Shared vision Featured

8:00pm EDT July 26, 2008

It’s rare that CEOs are promoted from within organizations these days. Given the increasing pressures of the position and the need for quick results, many boards turn to outside hires when the CEO position is vacated. It’s rarer still that company employees would nominate one of their peers for the top job in the company and that the board would heed their suggestion.

But that’s exactly what happened in January 2005 when Mike Klayko became CEO of Brocade Communications Systems Inc.

Considering that the company’s previous CEO and the vice president of human resources had just resigned because of a stock backdating scandal, Klayko entered the role when the company was in crisis mode.

“It was a tough time,” Klayko says. “The company situation was turbulent, and we had lots of internal and external pressures on us, and suddenly, I was the new boy in the CEO suite. The easiest thing would have been to stay in my position as head of sales and marketing or go look for something else. After all, I had been with the company since 2003, and I knew the industry and the sales and marketing division well. When my peers came to me and said that they wanted me and would support me to become the new CEO and I received support from the board and my wife, all of the pieces just came together.”

Surrounded by shattered trust, Klayko says that he needed to rebuild confidence both internally and externally, but he says that he also knew that rebuilding trust takes time.

In addition, another situation waiting for Klayko was the fact that even prior to the stock backdating crisis, the excitement among employees in the company had waned, organic growth had subsided and Brocade had become reliant on a very small product base. In short, he says, the company was stagnant.

In order to establish a platform that would serve as a launch-pad for new growth initiatives, Klayko prioritized his initial repositioning efforts on increasing accountability, establishing a shared vision and creating a new culture. Klayko says that executing his plan consistently, over time, would eventually return trust to Brocade.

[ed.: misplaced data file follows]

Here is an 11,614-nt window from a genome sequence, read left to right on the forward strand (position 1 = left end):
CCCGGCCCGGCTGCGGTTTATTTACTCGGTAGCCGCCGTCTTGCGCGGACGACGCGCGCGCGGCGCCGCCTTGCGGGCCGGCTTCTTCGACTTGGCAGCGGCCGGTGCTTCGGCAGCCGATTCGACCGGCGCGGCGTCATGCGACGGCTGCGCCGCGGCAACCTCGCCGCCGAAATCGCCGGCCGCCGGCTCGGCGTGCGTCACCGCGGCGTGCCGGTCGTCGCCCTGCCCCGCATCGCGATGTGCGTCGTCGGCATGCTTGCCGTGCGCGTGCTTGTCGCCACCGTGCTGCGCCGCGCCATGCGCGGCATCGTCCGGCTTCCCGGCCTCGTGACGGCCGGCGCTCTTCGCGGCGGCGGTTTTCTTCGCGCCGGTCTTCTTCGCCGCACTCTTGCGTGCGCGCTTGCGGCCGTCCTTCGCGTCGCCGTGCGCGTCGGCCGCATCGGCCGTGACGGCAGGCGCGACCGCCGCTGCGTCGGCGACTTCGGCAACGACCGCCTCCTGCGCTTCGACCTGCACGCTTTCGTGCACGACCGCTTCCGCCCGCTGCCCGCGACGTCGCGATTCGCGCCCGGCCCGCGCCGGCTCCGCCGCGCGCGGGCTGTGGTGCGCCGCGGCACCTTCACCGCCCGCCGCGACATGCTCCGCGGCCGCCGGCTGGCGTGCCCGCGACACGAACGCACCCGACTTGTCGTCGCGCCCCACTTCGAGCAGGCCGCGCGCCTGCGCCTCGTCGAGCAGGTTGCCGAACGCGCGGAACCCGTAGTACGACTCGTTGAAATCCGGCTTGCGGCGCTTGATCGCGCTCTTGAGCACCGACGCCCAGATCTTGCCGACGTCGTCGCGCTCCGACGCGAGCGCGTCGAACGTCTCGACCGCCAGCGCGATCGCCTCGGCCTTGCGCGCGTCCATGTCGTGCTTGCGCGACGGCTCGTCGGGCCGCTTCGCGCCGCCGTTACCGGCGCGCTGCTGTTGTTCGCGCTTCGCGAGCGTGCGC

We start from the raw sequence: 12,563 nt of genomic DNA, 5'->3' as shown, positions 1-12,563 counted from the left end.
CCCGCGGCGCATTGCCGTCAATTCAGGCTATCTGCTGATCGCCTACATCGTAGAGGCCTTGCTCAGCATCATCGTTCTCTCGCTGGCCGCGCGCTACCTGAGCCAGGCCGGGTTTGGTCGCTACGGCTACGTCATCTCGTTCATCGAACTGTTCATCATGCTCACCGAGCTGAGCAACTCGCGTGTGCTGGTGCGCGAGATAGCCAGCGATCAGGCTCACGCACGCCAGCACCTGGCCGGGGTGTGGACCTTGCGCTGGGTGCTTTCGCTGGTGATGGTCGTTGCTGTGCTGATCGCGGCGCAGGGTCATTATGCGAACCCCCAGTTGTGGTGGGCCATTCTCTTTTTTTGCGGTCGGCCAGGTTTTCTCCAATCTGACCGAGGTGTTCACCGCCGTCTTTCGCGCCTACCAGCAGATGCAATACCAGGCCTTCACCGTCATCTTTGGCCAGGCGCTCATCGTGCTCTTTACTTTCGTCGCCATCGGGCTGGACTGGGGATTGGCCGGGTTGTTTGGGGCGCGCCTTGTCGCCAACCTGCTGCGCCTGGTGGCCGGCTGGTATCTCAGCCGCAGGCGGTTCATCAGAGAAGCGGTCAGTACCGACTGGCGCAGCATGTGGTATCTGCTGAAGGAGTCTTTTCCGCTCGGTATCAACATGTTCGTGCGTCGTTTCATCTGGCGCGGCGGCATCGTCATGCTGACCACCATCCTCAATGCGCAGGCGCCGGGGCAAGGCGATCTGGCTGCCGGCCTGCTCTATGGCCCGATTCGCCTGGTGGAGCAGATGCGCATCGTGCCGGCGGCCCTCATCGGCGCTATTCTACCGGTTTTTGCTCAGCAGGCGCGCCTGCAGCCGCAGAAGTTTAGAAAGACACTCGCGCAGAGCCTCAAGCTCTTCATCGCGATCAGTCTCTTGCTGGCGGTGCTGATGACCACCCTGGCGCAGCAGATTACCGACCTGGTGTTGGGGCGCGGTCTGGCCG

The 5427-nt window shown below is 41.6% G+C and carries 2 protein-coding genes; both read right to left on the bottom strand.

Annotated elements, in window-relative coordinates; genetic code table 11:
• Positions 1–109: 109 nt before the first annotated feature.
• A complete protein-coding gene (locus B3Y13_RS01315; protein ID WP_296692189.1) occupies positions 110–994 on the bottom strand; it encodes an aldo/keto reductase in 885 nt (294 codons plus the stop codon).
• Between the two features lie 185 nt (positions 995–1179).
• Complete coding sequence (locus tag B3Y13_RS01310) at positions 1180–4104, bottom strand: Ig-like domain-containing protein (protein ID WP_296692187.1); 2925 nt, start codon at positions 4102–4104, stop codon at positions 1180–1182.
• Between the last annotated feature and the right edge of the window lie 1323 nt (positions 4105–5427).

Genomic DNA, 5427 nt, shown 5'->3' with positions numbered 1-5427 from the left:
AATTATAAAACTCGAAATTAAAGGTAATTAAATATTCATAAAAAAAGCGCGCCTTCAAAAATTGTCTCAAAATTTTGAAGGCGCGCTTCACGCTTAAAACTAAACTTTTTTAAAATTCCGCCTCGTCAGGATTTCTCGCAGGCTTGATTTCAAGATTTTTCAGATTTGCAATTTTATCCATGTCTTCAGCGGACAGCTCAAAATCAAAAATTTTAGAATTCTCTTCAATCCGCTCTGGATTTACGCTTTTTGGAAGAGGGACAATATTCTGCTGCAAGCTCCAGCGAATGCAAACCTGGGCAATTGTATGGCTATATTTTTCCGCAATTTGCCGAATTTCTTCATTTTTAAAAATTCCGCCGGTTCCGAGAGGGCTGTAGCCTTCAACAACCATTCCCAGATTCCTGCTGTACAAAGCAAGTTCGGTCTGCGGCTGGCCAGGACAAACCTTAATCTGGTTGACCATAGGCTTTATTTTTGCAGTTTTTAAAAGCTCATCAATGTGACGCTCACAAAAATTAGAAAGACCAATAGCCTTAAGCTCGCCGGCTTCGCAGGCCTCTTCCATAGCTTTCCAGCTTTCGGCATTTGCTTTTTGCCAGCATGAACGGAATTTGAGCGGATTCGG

Increasing accountability

“My initial assessments of the situation and what to do about it were somewhat easy to make because I had the benefit of being with the company for a while,” Klayko says. “I also knew what my skill sets were, and I wanted to maximize the strengths that I have as a leader, which are setting direction, executing consistently, and holding myself and others accountable. Because of the turmoil, I wanted to get everybody on the same page, and we needed to increase accountability for performance to get the company moving again. You need to have a shared sense of goals and accountability because you’ll never get anywhere as an organization with everyone swimming upstream.

“I kept a high percentage of the management team when I came into the CEO role because we needed to hit the ground running. I know that as single individuals, people in a company can’t change things; when we are all united behind the cause, we can make significant progress.”

Klayko says that he used goal-setting sessions to establish a common performance framework for Brocade. He placed himself and his direct reports on performance contracts and held his performance open to scrutiny and comments from his team.